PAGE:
A well-designed racing cockpit is a system that takes into account all aspects of driver s
No racer thinks a wreck is in his or her future, but it happens far too often. So many drivers get odd injuries that could have been prevented. Taking a thoughtful and careful look around the cockpit allows any racer to improve his or her safety. Follow along and learn about how a better understanding of your environment can help you survive a crash.
The seat should be mounted to the rollcage or a structural member of the frame. It is always better to use manufacturer-supplied mounting rails, because they are specially built for your seat. They properly mount the bottom front and bottom rear of the seat. Seat rails should be bolted to the seat with Grade 8 3/8-inch bolts, heavy-duty large flat washers, and lock nuts. The bolts must be spaced as far apart as possible to properly distribute the load.
The seat should be tied into the horizontal tubing that runs behind the seat. Instead of bolting through the tubing, it is better for strength purposes to weld on a bracket and then bolt through that. The bolts should be vertical so that they are in shear.
A bracket that supports the entire width of the seat is best. Spreading the load provides a more secure mounting. A minimum of four Grade 8 5/16-inch bolts, heavy-duty flat washers, and lock nuts spaced as wide as the width of the seat should be used. Again, a manufacturer-supplied bracket should be used whenever possible to connect the seat, the rear bar, and the mounting flange.
The seat system must protect and support the areas shown in the boxes in order to ensure a
In an accident, one of the first areas of the car that your body hits is the door bar. This large area is very close to the seat and well within reach of your swinging arms. Roll bar padding on these bars help, but you can still slide between the bars. Most teams use full-sheet door pads. This is a piece of fire-retardant material that has an impact-dissipating foam laminated to the back of it.
A driver's safety in the cockpit has a lot to do with the quality, mounting, and care of the seatbelts. We have discussed these topics in previous articles, but they can never be mentioned enough. There are a few concepts to think about when buying, installing, and using seatbelts.
1. Better belt materials: In the early days of racing, seatbelts were made from the same thing that military belts were made from, which was cotton webbing. As technology advanced, it was found that nylon was a better choice for longer life and higher strength. In the last 5-10 years, polyester and combinations of materials have made their way into the market of competition seatbelts.
The seat must be mounted firmly to the rollcage structure. Here is a mock-up of a Sprint C
These materials have been preferred because of the small amount of stretch compared to the average nylon stretch numbers, but this should not rule out all nylon belts. There are quality nylon belts on the market, and the price difference between nylon and polyester does not always gain the stretch advantage for the price a racer is paying.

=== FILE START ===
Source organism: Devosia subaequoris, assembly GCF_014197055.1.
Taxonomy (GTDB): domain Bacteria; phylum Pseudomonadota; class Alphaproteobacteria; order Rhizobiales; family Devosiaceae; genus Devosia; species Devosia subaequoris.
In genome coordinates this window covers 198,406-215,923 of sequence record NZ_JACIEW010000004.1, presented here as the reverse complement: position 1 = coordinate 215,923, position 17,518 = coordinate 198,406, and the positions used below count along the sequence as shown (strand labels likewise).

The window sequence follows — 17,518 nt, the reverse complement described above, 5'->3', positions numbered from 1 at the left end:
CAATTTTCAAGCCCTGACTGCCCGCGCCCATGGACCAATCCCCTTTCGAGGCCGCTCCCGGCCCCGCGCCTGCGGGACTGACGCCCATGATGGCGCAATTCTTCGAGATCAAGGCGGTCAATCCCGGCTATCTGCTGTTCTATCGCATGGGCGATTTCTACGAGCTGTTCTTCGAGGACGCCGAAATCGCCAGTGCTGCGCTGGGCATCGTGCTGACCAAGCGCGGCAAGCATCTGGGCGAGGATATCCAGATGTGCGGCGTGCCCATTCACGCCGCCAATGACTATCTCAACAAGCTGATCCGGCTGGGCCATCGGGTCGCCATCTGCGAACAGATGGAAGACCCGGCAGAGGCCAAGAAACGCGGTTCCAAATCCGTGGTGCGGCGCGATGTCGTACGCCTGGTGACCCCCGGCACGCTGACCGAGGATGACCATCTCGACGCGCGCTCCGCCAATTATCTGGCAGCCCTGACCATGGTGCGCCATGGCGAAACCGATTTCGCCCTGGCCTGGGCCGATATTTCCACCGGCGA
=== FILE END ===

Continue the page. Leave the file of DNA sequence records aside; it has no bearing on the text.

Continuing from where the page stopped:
2. Keeping the belts as short as possible: As we just mentioned, all belt webbing stretches. The amount the belt stretches is a function of the tension load placed on it and the length of the belt this tension is applied to. The more the belt stretches, the farther the driver moves in the seat and the greater the likelihood of injury. Shorter belts lessen the stretch.
3. No sternum straps: When they were first developed, sternum straps were used to keep the shoulder belts closer to the middle of the chest and keep them from sliding off the shoulders. What has been found since then is that these straps are neck injuries waiting to happen.
As the driver's torso moves forward in a frontal impact, the shoulders slide on the belts and the sternum strap moves toward the neck. There is no fix for this. Proper mounting and the use of short belt lengths will accomplish the goal of keeping the belts on the driver's chest.
This car has two head nets that further prevent movement of the head during violent crashe
4. Proper mounting angles and hardware: The SFI Foundation has an article on its Web site (www.sfifoundation.com) detailing proper belt mounting methods, angles, and procedures. There are other articles and diagrams on the Web, but SFI's site has such a wealth of safety knowledge that it is worth the look.
5. Certifications and age: Any quality belt system has a certification tag. This is the manufacturer stating that the belt meets the minimum standards set forth by a certifying foundation under a certain specification. Most belts in America, and quality belts from overseas, have an SFI tag. The belt should also have a tag that states its date of manufacture. It is commonly held that a set of belts should not be used more than two years after its date of manufacture.
The legs make up the largest mass of the body that is unrestrained. During an accident, the driver's legs are free to hit anything from the transmission tunnel and shifter handle on the right side of the cockpit to the door bars on the left. To control the driver's leg motions, it is important to utilize leg braces and a steering column mounted knee knocker.
The leg braces are run from the front of the seat on the sides of the legs to the front firewall, or as far forward as reasonable. The braces should be made from a substantial aluminum. The edges of the braces should be bent over, not only for strength, but also to eliminate another opportunity for the driver to be cut.